summarised in eight key markers.
1. The parish is a community in which
each member is called to a personal
relationship with Jesus.
2. Eucharistic liturgies are prayerful and
3. The Word of God is proclaimed in good
4. There is a warm sense of community
5. The parish community is visibly
engaged with those who experience
poverty and need, and with those at the
margins of society and church.
6. The parish witnesses to God’s love for
all the creatures of Earth.
7. The parish is led by a priest with a
8. Eucharistic communities that are viable
will be enabled to continue.
Focus on parishes at renewal event
By Lindy McNamara
Catholic Education South Australia
has welcomed the SA Government’s
announcement that it will provide
non-government schools with
low interest loans for capital
The government has committed
$250 million towards low interest
loans for non-government schools.
“We are currently ensuring
due diligence and finalising
arrangements to enable Catholic
schools to apply for these loans,”
says Helen O’Brien, Director,
Catholic Education South Australia.
“This funding has the potential
to support Catholic school
communities as they provide
contemporary learning opportunities
for young people.”
Priority will be given to capital
development that supports STEM
education (science, technology,
engineering and mathematics) and
the development of multi-purpose
“STEM education is critical for
young people now and into
the future and we share the
government’s commitment to
strengthening our ability to support
students in their learning.”
Once all of the protocols are agreed
and established, Catholic schools
will be able to apply for the loans
through the South Australian
Commission for Catholic Schools.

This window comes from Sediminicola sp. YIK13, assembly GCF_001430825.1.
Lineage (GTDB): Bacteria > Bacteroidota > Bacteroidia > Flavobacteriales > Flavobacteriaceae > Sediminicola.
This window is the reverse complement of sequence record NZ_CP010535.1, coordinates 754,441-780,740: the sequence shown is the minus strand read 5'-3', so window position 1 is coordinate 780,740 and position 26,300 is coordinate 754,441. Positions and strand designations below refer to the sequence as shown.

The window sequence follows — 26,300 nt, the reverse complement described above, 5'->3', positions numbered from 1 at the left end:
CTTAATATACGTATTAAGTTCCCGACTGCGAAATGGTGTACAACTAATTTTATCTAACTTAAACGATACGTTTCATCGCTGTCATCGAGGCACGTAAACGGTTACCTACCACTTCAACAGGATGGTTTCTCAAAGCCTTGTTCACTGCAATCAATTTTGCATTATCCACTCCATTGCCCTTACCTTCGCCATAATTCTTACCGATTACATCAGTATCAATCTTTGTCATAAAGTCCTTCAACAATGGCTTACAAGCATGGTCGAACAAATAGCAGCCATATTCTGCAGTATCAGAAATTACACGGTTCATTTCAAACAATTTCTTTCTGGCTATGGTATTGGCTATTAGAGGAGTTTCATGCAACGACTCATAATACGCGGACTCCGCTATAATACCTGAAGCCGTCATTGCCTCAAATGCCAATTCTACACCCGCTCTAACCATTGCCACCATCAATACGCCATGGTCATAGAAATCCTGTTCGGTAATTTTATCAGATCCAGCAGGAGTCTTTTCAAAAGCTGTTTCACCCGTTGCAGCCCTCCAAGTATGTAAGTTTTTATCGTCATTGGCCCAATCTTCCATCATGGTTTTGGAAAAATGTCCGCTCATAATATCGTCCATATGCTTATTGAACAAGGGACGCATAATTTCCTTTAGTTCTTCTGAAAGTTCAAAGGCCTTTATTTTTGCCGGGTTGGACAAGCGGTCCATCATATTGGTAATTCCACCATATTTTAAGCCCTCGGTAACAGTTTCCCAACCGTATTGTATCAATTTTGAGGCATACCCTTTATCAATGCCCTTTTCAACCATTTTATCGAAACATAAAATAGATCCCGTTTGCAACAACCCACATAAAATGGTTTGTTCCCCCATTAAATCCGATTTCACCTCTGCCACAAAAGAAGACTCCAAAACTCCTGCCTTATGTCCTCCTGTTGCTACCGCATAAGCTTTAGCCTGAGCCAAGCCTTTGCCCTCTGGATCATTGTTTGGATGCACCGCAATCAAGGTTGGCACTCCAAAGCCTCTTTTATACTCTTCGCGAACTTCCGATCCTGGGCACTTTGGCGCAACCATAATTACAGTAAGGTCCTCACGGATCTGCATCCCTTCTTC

CESA explores loan offer
WITH LOVE: Belinda Maric and other young people participating in the Helping Hands Program
have sent their photograph and a message to the recipient of the hand they helped make.
Young adults of mixed backgrounds and faiths
recently gathered in Adelaide to help create
prosthetic hands for overseas victims of landmine
injuries sustained in conflict areas.
The event was funded and organised by the
Church of Jesus Christ of Latter-day Saints in
conjunction with the Helping Hands program,
which works to advocate the clearing of
landmines and the creation of prosthetics for
Over 150 young adults took part in the event and
successfully constructed 30 prosthetic hands to
be sent to victims overseas.
According to Helping Hands, 95 per cent of
landmine victims survive their initial injuries and
of those who survive, 75 per cent lose the use of
at least one limb.
Globally there are as many as 300,000 landmine
related amputees and over 50,000 children have
lost the use of at least one hand due to injuries
sustained from landmines.
Belinda Maric, the Adelaide Diocesan Youth
Ministry Development Officer. attended the
event with a number of young Catholics. She
said ‘serving humanity’ was the central theme
of the event which was held at the Firle Stake
Centre which also works to promote interfaith
community and understanding.
Attendance topped more than 220 during a
faith forum which was held directly following the
Guest speakers included Jing Lee MLC, Michael
Atkinson MP and Speaker of the House of
Assembly (SA) and Reverend Dr Lynn Arnold AO
from the Adelaide Anglican Diocese.
Event participants included Catholics, Latter-day
Saints, Muslims, Sikhs, Lutherans and Baha’i
To find out more about the Helping Hands
Program visit their website
By Jack Manning
Joining hands for